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Letter From Ureki: Reinventing The Blues On Georgia’s Black Sea

Letter From Ureki: Reinventing The Blues On Georgia's Black Sea by EurasiaNet

I’m playing the harmonica solo to blues-great Jimmy Roger’s “Walking By Myself” on a makeshift little platform at a hotel in the grimy Georgian beach town of Ureki. In the audience are 25 representatives of the local government, sitting around a long table, feasting on traditional fare of mtsvadi (roasted, skewered pork), khachapuri (cheese pie) and herbed tomato-cucumber salads. They listen impassively to our band’s performance.

It’s not easy finding an appreciative audience for the blues in Georgia. Restaurants tend to favor a polyphonic repertoire or a singer-keyboard duo playing old, Soviet-era pop hits. Most bar patrons expect a live band to belt out standard favorites like “Pretty Woman,” Pink Floyd’s “Another Brick in the Wall” and Eric Clapton’s “Tears in Heaven.”

We don’t play those songs, and we don’t masquerade with Raybans, black hats and skinny black ties. We have played a few restaurants, but khinkali (meat dumpling) eaters make bad listeners and blues is an interactive form of music.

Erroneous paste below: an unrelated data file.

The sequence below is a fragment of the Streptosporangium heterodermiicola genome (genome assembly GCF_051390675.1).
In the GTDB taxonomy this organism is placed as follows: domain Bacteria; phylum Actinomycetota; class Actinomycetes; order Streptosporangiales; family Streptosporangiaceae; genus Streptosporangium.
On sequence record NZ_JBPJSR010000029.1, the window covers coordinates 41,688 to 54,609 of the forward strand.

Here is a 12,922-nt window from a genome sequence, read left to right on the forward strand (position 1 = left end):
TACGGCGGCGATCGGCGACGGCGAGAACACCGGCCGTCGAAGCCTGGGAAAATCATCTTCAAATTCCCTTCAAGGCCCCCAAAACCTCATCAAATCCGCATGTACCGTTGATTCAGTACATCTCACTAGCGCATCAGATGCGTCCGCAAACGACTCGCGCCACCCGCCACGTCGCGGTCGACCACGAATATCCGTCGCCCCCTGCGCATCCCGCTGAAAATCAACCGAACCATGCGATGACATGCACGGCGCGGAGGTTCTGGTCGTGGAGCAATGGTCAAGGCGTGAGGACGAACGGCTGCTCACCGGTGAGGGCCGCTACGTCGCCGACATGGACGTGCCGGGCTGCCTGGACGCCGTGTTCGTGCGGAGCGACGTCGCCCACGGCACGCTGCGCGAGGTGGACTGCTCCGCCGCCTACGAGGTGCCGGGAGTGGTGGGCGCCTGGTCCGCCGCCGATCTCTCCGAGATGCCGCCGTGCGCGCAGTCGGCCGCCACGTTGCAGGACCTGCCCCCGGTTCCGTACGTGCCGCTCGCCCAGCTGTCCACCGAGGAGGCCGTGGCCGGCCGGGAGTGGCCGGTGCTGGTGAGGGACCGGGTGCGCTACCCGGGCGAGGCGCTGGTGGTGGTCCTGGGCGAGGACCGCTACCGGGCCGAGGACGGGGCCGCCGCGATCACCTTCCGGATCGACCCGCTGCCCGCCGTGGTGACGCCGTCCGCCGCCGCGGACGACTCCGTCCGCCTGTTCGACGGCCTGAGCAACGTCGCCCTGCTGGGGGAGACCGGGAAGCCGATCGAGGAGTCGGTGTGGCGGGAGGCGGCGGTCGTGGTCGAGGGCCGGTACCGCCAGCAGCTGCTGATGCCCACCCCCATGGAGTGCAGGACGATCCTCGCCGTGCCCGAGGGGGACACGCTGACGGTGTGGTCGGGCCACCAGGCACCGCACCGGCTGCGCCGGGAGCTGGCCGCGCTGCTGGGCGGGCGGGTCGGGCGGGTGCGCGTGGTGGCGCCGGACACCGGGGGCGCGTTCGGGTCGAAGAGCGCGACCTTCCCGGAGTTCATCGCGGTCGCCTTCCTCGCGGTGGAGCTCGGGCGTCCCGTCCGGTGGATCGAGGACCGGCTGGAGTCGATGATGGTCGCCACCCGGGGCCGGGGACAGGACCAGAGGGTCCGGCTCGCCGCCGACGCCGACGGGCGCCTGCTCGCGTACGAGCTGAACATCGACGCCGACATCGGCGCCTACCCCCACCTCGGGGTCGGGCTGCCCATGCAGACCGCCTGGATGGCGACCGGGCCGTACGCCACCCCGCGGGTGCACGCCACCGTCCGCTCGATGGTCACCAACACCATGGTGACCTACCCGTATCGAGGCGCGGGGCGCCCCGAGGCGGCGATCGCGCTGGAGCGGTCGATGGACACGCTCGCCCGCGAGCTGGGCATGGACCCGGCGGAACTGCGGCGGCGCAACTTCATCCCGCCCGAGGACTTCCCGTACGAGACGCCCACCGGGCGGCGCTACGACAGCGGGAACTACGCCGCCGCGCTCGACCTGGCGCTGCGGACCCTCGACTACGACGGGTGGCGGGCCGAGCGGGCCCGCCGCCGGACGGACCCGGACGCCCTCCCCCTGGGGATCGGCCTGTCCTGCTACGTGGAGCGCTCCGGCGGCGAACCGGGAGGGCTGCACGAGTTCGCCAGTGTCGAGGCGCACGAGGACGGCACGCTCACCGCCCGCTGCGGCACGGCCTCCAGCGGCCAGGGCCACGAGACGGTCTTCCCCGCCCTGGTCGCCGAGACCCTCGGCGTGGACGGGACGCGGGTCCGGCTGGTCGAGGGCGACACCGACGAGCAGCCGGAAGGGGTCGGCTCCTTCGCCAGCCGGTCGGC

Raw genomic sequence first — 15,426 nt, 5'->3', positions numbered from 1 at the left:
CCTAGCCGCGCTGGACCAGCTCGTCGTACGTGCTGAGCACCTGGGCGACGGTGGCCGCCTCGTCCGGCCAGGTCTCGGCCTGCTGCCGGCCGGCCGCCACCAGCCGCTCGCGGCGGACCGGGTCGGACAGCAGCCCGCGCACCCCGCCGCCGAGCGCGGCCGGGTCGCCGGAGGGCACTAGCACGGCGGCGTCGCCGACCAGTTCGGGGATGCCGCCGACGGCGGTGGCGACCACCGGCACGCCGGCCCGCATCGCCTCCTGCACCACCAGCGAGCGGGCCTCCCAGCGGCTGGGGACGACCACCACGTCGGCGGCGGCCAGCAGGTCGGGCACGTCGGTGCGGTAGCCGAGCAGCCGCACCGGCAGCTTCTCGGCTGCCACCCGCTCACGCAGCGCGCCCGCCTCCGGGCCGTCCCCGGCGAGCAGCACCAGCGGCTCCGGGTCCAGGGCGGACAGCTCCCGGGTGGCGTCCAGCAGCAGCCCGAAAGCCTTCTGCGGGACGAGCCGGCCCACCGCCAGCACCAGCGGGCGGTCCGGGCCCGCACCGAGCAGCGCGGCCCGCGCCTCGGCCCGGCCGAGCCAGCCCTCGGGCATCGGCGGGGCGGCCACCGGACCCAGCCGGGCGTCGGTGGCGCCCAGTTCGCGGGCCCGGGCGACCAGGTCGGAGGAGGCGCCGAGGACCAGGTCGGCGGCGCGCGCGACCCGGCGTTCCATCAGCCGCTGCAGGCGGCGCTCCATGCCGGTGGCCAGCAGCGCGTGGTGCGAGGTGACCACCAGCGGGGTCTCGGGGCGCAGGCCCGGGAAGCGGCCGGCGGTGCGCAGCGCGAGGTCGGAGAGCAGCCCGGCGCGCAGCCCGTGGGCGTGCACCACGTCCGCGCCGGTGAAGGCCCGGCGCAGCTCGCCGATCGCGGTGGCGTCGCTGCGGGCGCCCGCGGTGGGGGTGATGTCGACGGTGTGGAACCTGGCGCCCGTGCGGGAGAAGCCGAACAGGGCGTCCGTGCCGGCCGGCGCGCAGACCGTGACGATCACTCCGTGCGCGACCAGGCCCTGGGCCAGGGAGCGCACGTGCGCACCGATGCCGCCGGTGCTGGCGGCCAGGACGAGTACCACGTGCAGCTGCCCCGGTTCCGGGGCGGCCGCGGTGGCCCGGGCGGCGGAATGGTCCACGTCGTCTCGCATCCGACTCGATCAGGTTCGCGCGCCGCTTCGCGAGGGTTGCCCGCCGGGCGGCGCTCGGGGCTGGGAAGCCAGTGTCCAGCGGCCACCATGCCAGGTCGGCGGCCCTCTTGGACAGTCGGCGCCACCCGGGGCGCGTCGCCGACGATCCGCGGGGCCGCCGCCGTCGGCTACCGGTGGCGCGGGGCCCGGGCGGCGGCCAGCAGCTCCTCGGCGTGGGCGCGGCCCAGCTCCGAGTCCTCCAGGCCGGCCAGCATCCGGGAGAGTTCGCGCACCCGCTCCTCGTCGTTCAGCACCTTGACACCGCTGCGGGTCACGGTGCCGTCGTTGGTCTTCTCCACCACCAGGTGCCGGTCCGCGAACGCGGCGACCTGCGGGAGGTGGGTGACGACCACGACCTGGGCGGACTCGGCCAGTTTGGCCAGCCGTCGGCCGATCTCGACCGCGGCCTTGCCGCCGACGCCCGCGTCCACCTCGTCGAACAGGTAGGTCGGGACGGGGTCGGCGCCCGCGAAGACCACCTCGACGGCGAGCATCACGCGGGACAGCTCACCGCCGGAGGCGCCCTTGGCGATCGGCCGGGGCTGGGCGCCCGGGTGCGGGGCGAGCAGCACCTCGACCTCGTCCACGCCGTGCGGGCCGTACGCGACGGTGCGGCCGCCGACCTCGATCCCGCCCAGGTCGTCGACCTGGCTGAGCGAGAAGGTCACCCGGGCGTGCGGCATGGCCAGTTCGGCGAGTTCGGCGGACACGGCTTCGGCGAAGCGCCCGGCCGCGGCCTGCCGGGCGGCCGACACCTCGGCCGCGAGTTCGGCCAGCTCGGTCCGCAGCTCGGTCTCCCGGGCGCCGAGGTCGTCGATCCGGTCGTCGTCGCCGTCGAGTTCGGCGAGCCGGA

In Ureki, the guests, a polite, middle-aged bunch from Russia, Armenia and the capital, Tbilisi, are sitting and watching us as if we were a TV set. At least the children, the most honest audience in the world, are dancing.

Our drummer, David Manizhashvili, has been trying for years to get me to perform with our band, The Natural Born Lovers, in Ureki, a down-at-the-heels hamlet located between Georgia’s Black Sea ports of Poti and Batumi. But I’ve shared a small room and bath with my four snoring bandmates at a resort before. I also have a day job and am picky about gigs.